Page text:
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"There's a lot of junk out there today. If you want it straight, read Kirby." -- Paul Newman

The Way It Is/ The next decade's giant challenges

by Gordon Kirby
First of all, my compliments to the American Le Mans Series on its 'Green Challenge' initiative. In America, at least, the ALMS has set the pace in pursuing the first stages of 'green' fuel technology. The sports car series has put most of the American motor sports industry in the shade in responding to the rapidly-changing realities and politics of the world's energy sources and markets, and the ALMS's 'Green Challenge' is another small step for the sport on the long road to grappling with these issues.

Will racing be able to transform itself and contribute in some serious ways to the many questions about the fuels and power sources of the automobiles of the future? The future of the petroleum-burning internal combustion engine may be more seriously numbered than many of us imagine. Over the past twelve months the rising price of oil and the expanding global economy have transformed public and political opinions about the many questions surrounding the energy industry's future. In recent years, many engineers I respect have told me it's going to take another twenty or more years for the new age of hydrogen fuel cell or electric cars to arrive, but times may be changing even more rapidly than we thought.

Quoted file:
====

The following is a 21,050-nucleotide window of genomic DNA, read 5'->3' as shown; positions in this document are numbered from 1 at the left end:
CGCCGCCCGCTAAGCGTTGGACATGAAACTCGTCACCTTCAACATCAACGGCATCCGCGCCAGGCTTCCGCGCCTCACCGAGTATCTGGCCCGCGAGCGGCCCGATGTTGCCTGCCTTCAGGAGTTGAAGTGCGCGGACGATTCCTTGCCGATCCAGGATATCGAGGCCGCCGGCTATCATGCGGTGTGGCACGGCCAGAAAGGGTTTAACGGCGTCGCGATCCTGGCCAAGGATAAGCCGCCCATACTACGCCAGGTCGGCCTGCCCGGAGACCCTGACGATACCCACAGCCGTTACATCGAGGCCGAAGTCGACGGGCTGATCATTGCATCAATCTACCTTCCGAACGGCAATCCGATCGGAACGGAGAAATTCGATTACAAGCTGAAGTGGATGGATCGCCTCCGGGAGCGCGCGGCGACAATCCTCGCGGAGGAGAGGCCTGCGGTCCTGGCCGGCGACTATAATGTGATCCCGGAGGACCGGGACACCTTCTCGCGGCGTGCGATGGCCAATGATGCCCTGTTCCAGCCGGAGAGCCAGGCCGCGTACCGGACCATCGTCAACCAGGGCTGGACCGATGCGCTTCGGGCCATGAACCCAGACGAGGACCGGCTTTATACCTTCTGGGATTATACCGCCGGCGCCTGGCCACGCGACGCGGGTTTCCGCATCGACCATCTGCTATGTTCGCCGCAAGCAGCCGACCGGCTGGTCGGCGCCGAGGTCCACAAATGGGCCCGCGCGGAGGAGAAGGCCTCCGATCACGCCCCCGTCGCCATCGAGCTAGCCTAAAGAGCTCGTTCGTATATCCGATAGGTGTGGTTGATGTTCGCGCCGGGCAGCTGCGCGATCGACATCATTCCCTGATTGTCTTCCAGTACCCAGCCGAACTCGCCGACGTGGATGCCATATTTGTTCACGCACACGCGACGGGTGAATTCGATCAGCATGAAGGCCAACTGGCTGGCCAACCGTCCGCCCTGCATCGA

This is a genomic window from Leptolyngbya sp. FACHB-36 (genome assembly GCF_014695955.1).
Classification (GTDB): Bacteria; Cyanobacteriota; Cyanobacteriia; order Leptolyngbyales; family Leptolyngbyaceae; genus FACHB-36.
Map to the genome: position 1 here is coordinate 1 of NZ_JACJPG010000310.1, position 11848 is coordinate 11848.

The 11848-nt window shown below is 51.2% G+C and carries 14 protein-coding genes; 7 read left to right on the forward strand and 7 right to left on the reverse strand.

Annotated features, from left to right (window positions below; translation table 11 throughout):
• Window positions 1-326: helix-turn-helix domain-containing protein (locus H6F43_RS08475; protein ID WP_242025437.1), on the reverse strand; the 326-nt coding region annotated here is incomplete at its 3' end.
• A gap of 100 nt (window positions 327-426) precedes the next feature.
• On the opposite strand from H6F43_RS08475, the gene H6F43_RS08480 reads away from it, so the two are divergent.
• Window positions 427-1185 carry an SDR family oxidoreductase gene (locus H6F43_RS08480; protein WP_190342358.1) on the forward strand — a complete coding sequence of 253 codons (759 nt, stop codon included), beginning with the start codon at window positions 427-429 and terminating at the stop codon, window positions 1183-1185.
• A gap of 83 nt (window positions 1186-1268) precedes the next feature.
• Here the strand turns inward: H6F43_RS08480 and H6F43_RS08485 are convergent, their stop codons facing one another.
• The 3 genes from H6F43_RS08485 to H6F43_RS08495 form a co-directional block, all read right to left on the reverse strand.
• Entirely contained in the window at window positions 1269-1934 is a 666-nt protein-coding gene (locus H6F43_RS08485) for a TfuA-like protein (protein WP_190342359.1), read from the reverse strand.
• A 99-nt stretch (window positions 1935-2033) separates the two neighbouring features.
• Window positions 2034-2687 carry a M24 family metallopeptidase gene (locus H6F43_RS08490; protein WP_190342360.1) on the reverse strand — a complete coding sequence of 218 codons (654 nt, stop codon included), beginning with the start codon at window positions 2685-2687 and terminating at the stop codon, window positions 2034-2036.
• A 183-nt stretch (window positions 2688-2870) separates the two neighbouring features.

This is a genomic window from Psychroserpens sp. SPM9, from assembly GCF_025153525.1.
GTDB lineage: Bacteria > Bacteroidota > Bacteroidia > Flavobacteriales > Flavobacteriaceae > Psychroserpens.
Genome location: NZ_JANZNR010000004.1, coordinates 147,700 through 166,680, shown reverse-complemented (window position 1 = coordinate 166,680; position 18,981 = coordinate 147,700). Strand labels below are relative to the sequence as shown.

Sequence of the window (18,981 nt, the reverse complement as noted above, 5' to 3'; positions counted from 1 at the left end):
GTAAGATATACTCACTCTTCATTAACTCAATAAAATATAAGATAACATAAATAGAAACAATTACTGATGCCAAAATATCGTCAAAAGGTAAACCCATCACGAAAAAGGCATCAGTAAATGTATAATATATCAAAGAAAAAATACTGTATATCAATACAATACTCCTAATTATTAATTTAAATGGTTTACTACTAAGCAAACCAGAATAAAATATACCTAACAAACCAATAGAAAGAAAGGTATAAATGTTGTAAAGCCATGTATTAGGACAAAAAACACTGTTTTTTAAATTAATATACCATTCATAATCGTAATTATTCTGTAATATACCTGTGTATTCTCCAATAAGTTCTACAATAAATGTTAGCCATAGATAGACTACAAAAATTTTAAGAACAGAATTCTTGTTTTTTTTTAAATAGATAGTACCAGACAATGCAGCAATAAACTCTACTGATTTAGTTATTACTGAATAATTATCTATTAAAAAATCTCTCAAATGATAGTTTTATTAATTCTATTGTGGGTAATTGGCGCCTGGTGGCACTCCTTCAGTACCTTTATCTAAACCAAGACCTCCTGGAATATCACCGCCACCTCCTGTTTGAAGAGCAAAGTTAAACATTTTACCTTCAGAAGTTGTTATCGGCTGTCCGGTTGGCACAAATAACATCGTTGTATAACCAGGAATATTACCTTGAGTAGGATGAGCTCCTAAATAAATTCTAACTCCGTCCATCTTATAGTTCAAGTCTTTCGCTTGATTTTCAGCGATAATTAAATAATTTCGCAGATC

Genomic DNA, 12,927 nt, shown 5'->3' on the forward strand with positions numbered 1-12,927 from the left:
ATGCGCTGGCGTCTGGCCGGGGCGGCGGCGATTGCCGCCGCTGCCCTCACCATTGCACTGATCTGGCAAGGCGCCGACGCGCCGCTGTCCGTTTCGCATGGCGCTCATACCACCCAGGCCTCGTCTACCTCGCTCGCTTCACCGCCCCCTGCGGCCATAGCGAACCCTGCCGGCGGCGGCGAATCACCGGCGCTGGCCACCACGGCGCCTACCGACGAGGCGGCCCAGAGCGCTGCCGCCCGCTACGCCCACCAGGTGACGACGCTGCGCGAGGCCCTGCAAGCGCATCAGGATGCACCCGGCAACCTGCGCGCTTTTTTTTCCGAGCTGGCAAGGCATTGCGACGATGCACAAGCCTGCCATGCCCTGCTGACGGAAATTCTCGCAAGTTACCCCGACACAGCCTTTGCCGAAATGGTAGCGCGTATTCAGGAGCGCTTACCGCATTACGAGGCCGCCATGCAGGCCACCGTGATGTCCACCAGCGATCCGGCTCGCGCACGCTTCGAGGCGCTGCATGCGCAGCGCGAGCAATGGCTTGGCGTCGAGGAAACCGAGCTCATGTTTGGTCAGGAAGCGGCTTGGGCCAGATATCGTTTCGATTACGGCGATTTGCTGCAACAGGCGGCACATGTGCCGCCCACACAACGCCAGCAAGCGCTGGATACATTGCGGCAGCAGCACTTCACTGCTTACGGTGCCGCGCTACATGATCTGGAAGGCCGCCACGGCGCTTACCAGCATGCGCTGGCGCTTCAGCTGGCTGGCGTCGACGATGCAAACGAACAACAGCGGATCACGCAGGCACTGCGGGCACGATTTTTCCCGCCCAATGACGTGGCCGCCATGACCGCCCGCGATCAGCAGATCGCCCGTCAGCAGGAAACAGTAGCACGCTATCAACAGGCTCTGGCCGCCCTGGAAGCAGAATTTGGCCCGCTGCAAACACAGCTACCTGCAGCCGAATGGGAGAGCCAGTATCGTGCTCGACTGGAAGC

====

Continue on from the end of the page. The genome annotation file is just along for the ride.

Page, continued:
As we all know, Toyota has taken the early lead in getting hybrid technology into the market. Honda and Ford are committed to hydrogen fuel cells. General Motors may be gambling its future on its new Volt electric car. Come 2020, it looks like many of us will be driving either hybrid, electric or hydrogen fuel cell cars and even trucks. 'Green' fuels it appears are a stopgap, at best, and as this seismic shift encompasses the global automobile industry it's going to ask some big questions about motor racing's essential appeal as a spectacle as well as whether or not it can rediscover its roots and contribute to 'improving the breed'.

But if we wind up with clean, green, exhaust note-free motor racing, will anyone care? So much of the sport's appeal always has been invested in the sound of the engines, individually and collectively. Will a field full of whispering clean, green cars have any appeal to 'Petrolheads' around the world? Or will a new crowd evolve of forward-thinking, environmentally-conscious fans?

We've talked for years about the distinct lack of leadership for most forms of racing when it comes to organizing, promoting and marketing the sport. But as I've written many times, the key to the whole thing is about technical leadership in determining and enforcing the rules and in attracting, managing and maintaining competition among manufacturers. People in the FIA, ALMS, IRL and elsewhere, are struggling to find the right path for the sport in the 21st century and over the next ten years they will be tested on these fronts like never before. Are they up to the job? Time alone will tell.

Following the ALMS's 'Green Challenge' announcement I had a number of entertaining conversations with some engineer friends. We chuckled over how reading the rules for the 'Green Challenge' reminded us of the 'Index of Thermal Efficiency' sub-category which existed at Le Mans back in the sixties.